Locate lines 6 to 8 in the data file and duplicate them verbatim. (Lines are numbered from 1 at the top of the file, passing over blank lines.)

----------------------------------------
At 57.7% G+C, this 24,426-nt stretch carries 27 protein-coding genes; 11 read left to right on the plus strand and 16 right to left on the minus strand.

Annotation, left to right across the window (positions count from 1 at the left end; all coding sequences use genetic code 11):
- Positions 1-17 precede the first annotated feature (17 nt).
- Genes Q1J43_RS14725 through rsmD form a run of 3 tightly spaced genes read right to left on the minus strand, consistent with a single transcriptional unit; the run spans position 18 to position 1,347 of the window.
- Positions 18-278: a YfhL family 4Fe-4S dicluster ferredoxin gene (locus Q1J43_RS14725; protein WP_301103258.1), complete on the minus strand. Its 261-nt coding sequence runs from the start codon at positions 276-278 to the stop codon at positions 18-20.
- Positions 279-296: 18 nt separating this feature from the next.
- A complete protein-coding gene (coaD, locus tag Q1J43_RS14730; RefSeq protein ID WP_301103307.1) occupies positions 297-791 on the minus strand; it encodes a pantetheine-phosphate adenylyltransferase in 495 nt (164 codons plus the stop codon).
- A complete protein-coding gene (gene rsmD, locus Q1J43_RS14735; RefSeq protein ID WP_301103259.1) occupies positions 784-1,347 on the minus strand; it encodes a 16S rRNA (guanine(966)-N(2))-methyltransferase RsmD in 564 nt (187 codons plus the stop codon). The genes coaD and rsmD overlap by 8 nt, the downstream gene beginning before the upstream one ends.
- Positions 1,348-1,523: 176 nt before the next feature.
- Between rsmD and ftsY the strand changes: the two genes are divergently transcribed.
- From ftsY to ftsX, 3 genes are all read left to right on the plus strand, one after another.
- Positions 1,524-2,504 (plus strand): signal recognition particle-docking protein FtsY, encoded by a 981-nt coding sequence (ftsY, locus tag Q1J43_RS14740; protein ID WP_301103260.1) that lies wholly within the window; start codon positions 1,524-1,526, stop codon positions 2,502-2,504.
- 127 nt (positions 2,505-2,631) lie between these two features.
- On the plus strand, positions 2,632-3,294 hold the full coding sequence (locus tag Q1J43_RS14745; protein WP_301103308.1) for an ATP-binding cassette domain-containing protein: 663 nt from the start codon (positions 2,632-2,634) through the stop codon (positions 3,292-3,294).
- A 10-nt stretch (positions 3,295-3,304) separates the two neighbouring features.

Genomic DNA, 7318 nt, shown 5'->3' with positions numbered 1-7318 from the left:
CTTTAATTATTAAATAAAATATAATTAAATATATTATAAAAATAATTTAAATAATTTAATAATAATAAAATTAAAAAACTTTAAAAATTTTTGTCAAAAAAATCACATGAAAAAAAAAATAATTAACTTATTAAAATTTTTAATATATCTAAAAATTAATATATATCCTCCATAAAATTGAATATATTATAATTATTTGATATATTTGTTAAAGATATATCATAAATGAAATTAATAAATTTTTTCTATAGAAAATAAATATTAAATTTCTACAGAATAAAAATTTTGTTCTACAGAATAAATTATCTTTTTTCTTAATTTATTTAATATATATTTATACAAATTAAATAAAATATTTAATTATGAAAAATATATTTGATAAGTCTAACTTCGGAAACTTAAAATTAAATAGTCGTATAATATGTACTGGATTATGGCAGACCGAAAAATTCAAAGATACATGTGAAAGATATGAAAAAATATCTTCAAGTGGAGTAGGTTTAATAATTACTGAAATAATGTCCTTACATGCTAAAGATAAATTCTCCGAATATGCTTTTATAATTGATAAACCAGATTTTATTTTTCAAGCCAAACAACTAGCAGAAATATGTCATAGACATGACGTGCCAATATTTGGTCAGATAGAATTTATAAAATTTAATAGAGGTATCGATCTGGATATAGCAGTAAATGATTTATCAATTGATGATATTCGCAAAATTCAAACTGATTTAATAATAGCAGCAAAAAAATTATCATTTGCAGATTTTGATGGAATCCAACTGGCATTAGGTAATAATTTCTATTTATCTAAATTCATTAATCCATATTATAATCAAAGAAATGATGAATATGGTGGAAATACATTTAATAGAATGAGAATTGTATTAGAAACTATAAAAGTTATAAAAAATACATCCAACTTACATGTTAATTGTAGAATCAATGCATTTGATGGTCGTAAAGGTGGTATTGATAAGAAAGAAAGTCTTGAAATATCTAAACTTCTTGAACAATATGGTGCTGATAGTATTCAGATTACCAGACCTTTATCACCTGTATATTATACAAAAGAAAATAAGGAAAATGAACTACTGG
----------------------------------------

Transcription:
- Positions 279-296: 18 nt separating this feature from the next.
- A complete protein-coding gene (coaD, locus tag Q1J43_RS14730; RefSeq protein ID WP_301103307.1) occupies positions 297-791 on the minus strand; it encodes a pantetheine-phosphate adenylyltransferase in 495 nt (164 codons plus the stop codon).
- A complete protein-coding gene (gene rsmD, locus Q1J43_RS14735; RefSeq protein ID WP_301103259.1) occupies positions 784-1,347 on the minus strand; it encodes a 16S rRNA (guanine(966)-N(2))-methyltransferase RsmD in 564 nt (187 codons plus the stop codon). The genes coaD and rsmD overlap by 8 nt, the downstream gene beginning before the upstream one ends.